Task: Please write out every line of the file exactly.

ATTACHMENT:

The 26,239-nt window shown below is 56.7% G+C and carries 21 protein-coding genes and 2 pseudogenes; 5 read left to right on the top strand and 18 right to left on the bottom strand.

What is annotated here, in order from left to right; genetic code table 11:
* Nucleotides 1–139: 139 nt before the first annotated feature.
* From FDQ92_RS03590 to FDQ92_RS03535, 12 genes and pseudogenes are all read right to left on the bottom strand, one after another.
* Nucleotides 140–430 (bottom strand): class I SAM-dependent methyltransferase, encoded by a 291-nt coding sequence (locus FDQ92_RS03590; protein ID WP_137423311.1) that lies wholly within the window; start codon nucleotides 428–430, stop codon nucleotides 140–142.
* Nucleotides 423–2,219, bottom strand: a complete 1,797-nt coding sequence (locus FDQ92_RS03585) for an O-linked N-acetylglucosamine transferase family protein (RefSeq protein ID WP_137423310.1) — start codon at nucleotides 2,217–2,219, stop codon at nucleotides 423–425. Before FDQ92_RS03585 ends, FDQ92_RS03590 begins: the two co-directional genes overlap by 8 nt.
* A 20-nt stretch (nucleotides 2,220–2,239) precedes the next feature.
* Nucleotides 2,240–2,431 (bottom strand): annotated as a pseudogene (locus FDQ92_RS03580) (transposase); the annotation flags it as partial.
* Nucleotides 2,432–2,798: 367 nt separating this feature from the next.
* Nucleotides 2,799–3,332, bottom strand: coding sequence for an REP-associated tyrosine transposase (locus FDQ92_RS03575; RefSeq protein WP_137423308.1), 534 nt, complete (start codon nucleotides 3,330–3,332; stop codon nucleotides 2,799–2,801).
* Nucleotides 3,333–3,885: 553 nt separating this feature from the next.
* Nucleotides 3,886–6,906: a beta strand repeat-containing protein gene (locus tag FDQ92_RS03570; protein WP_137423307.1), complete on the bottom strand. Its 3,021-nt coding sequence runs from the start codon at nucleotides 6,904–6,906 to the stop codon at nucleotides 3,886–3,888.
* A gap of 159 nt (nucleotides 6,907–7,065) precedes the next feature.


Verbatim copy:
The 26,239-nt window shown below is 56.7% G+C and carries 21 protein-coding genes and 2 pseudogenes; 5 read left to right on the top strand and 18 right to left on the bottom strand.

What is annotated here, in order from left to right; genetic code table 11:
* Nucleotides 1–139: 139 nt before the first annotated feature.
* From FDQ92_RS03590 to FDQ92_RS03535, 12 genes and pseudogenes are all read right to left on the bottom strand, one after another.
* Nucleotides 140–430 (bottom strand): class I SAM-dependent methyltransferase, encoded by a 291-nt coding sequence (locus FDQ92_RS03590; protein ID WP_137423311.1) that lies wholly within the window; start codon nucleotides 428–430, stop codon nucleotides 140–142.
* Nucleotides 423–2,219, bottom strand: a complete 1,797-nt coding sequence (locus FDQ92_RS03585) for an O-linked N-acetylglucosamine transferase family protein (RefSeq protein ID WP_137423310.1) — start codon at nucleotides 2,217–2,219, stop codon at nucleotides 423–425. Before FDQ92_RS03585 ends, FDQ92_RS03590 begins: the two co-directional genes overlap by 8 nt.
* A 20-nt stretch (nucleotides 2,220–2,239) precedes the next feature.
* Nucleotides 2,240–2,431 (bottom strand): annotated as a pseudogene (locus FDQ92_RS03580) (transposase); the annotation flags it as partial.
* Nucleotides 2,432–2,798: 367 nt separating this feature from the next.
* Nucleotides 2,799–3,332, bottom strand: coding sequence for an REP-associated tyrosine transposase (locus FDQ92_RS03575; RefSeq protein WP_137423308.1), 534 nt, complete (start codon nucleotides 3,330–3,332; stop codon nucleotides 2,799–2,801).
* Nucleotides 3,333–3,885: 553 nt separating this feature from the next.
* Nucleotides 3,886–6,906: a beta strand repeat-containing protein gene (locus tag FDQ92_RS03570; protein WP_137423307.1), complete on the bottom strand. Its 3,021-nt coding sequence runs from the start codon at nucleotides 6,904–6,906 to the stop codon at nucleotides 3,886–3,888.
* A gap of 159 nt (nucleotides 6,907–7,065) precedes the next feature.